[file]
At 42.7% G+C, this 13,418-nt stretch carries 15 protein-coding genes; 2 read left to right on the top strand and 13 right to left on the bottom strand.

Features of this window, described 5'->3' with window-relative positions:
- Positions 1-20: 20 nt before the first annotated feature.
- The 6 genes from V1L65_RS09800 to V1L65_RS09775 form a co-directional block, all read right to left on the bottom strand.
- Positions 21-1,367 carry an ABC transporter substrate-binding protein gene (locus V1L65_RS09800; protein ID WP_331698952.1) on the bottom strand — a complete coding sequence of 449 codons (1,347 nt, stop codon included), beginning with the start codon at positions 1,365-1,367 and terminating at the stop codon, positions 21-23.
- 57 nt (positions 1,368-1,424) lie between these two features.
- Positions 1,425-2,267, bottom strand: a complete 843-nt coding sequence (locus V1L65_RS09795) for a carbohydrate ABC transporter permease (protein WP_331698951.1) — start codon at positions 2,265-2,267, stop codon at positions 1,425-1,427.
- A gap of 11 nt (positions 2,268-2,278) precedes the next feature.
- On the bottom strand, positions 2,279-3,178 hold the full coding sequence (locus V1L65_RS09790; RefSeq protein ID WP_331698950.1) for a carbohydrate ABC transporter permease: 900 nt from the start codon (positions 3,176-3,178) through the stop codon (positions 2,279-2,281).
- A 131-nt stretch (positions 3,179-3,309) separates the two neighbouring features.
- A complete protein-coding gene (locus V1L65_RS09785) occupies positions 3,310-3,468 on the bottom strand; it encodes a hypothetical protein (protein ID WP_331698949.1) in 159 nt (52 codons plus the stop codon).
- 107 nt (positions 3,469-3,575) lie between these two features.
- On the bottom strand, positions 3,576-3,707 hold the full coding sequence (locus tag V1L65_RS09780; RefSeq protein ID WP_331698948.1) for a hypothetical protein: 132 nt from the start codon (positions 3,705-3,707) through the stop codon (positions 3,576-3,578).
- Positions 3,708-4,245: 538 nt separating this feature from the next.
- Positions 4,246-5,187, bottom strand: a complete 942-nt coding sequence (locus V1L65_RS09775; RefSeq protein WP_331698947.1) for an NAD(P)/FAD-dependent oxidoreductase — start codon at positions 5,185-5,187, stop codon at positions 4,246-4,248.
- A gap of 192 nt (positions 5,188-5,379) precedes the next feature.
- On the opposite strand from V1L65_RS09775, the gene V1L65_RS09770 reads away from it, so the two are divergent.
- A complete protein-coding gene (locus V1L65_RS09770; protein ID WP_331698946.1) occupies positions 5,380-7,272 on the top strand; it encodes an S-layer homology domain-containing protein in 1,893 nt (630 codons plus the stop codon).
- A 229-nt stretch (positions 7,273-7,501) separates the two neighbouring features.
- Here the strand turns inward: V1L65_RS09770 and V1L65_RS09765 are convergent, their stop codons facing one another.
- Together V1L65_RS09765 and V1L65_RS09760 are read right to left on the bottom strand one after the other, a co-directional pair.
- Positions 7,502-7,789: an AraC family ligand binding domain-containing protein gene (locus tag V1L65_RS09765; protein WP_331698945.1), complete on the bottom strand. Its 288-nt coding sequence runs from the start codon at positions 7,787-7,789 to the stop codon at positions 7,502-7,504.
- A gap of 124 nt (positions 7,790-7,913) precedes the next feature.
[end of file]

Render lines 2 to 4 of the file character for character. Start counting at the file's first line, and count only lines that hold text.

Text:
Features of this window, described 5'->3' with window-relative positions:
- Positions 1-20: 20 nt before the first annotated feature.
- The 6 genes from V1L65_RS09800 to V1L65_RS09775 form a co-directional block, all read right to left on the bottom strand.